Over the years, Utah residents have discovered Ice Age creatures such as Huntington mammoths, saber-toothed cats, and a short-faced bear well below ground. Yet, one family’s roughly 15,000-year-old find still came as a shock.
While removing a sandbank from their back yard, the Hill family came across a strange skeleton they could not recognize. So, they got in touch with Rick Hunter, a paleontologist at the Museum of Ancient Life at Thanksgiving Point.
“They showed me a photograph of when that first exposure happened, and I knew right then it was not a mammoth,” Hunter told Fox 13 News Salt Lake City.
Based on the hooves, Hunter surmised the unearthed collection of bones was an ancient horse, but how the horse died and most of its skeleton remained intact is a mystery.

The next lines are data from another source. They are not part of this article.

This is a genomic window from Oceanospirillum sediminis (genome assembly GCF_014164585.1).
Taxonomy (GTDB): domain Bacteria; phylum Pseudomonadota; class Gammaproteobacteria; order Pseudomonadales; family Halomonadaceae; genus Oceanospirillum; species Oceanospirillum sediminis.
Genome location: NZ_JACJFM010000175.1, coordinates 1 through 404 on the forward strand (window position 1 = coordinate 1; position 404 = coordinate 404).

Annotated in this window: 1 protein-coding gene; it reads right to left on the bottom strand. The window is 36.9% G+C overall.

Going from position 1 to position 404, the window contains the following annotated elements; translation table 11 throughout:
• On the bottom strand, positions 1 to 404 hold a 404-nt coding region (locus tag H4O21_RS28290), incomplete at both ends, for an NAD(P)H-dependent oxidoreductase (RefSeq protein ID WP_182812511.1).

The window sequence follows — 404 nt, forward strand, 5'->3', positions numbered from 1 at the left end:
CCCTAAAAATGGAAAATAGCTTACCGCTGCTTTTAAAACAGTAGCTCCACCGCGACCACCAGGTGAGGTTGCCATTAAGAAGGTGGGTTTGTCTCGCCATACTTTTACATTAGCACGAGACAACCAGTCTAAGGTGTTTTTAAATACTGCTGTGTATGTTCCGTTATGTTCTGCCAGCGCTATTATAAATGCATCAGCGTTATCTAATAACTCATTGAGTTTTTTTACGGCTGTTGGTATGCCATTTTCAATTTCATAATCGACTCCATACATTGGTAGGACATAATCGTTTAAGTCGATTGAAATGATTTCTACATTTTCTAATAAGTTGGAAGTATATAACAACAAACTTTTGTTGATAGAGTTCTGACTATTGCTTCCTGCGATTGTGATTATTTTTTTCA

The sediments that encased the horse were from Lake Bonneville, which dates back to the Late Pleistocene age 14,000 to 16,000 years ago and covered much of Utah. “We don’t know how this horse got there. It’s fun to speculate and say maybe a predator was chasing him along the shoreline, horses can swim, maybe [it] escaped that way and was unable to make it back in,” Hunter told Fox 13 News Salt Lake City.
The bones were well preserved, which indicated to Hunter that the horse was buried quickly after it died, before decomposition set in.
Hunter and other paleontologists are working to uncover more details about the horse. They found the horse’s skull fragments and 10 teeth about 50 feet away from the skeleton, which to Hunter means the skull was destroyed somehow.
Once they’ve stabilized and prepared the specimen, they’re hoping to study the ancient horse for several years to come, and one day, display it at the Museum of Ancient Life.